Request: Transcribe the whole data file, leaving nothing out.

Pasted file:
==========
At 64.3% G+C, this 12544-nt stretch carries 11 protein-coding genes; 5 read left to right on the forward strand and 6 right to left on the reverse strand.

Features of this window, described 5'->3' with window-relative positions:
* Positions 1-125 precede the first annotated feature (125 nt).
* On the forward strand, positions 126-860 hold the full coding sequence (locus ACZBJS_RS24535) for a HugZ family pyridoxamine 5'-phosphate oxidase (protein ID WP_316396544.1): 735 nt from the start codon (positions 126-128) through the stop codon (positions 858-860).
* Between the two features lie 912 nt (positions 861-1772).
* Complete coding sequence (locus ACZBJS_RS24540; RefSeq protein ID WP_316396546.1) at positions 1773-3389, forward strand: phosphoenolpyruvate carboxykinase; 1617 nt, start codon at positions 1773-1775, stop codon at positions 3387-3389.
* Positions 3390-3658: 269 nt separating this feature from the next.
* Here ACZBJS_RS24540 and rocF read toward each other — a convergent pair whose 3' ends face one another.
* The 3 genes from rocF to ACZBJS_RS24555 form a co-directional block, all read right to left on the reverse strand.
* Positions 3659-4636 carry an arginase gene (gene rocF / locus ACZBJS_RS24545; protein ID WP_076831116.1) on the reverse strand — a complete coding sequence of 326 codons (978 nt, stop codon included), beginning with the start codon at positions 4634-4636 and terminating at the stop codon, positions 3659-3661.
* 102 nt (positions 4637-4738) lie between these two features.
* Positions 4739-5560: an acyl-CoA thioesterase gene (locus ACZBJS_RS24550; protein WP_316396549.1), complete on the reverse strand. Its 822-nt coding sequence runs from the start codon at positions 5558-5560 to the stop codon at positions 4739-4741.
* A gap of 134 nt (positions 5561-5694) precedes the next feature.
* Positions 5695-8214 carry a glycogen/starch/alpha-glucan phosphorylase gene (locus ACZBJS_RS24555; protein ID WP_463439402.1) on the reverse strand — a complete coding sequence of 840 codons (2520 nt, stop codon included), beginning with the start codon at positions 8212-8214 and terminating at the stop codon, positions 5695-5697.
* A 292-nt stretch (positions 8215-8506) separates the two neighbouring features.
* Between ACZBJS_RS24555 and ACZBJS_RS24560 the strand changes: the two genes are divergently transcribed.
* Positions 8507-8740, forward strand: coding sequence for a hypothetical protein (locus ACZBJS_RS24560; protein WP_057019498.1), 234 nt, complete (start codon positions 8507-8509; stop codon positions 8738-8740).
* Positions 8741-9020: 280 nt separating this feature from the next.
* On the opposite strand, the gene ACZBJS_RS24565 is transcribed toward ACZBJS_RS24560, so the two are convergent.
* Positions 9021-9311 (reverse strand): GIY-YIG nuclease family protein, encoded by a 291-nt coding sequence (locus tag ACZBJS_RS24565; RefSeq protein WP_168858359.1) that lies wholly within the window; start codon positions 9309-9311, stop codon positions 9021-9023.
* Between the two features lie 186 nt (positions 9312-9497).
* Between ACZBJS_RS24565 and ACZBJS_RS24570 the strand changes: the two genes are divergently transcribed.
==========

At 64.3% G+C, this 12544-nt stretch carries 11 protein-coding genes; 5 read left to right on the forward strand and 6 right to left on the reverse strand.

Features of this window, described 5'->3' with window-relative positions:
* Positions 1-125 precede the first annotated feature (125 nt).
* On the forward strand, positions 126-860 hold the full coding sequence (locus ACZBJS_RS24535) for a HugZ family pyridoxamine 5'-phosphate oxidase (protein ID WP_316396544.1): 735 nt from the start codon (positions 126-128) through the stop codon (positions 858-860).
* Between the two features lie 912 nt (positions 861-1772).
* Complete coding sequence (locus ACZBJS_RS24540; RefSeq protein ID WP_316396546.1) at positions 1773-3389, forward strand: phosphoenolpyruvate carboxykinase; 1617 nt, start codon at positions 1773-1775, stop codon at positions 3387-3389.
* Positions 3390-3658: 269 nt separating this feature from the next.
* Here ACZBJS_RS24540 and rocF read toward each other — a convergent pair whose 3' ends face one another.
* The 3 genes from rocF to ACZBJS_RS24555 form a co-directional block, all read right to left on the reverse strand.
* Positions 3659-4636 carry an arginase gene (gene rocF / locus ACZBJS_RS24545; protein ID WP_076831116.1) on the reverse strand — a complete coding sequence of 326 codons (978 nt, stop codon included), beginning with the start codon at positions 4634-4636 and terminating at the stop codon, positions 3659-3661.
* 102 nt (positions 4637-4738) lie between these two features.
* Positions 4739-5560: an acyl-CoA thioesterase gene (locus ACZBJS_RS24550; protein WP_316396549.1), complete on the reverse strand. Its 822-nt coding sequence runs from the start codon at positions 5558-5560 to the stop codon at positions 4739-4741.
* A gap of 134 nt (positions 5561-5694) precedes the next feature.
* Positions 5695-8214 carry a glycogen/starch/alpha-glucan phosphorylase gene (locus ACZBJS_RS24555; protein ID WP_463439402.1) on the reverse strand — a complete coding sequence of 840 codons (2520 nt, stop codon included), beginning with the start codon at positions 8212-8214 and terminating at the stop codon, positions 5695-5697.
* A 292-nt stretch (positions 8215-8506) separates the two neighbouring features.
* Between ACZBJS_RS24555 and ACZBJS_RS24560 the strand changes: the two genes are divergently transcribed.
* Positions 8507-8740, forward strand: coding sequence for a hypothetical protein (locus ACZBJS_RS24560; protein WP_057019498.1), 234 nt, complete (start codon positions 8507-8509; stop codon positions 8738-8740).
* Positions 8741-9020: 280 nt separating this feature from the next.
* On the opposite strand, the gene ACZBJS_RS24565 is transcribed toward ACZBJS_RS24560, so the two are convergent.
* Positions 9021-9311 (reverse strand): GIY-YIG nuclease family protein, encoded by a 291-nt coding sequence (locus tag ACZBJS_RS24565; RefSeq protein WP_168858359.1) that lies wholly within the window; start codon positions 9309-9311, stop codon positions 9021-9023.
* Between the two features lie 186 nt (positions 9312-9497).
* Between ACZBJS_RS24565 and ACZBJS_RS24570 the strand changes: the two genes are divergently transcribed.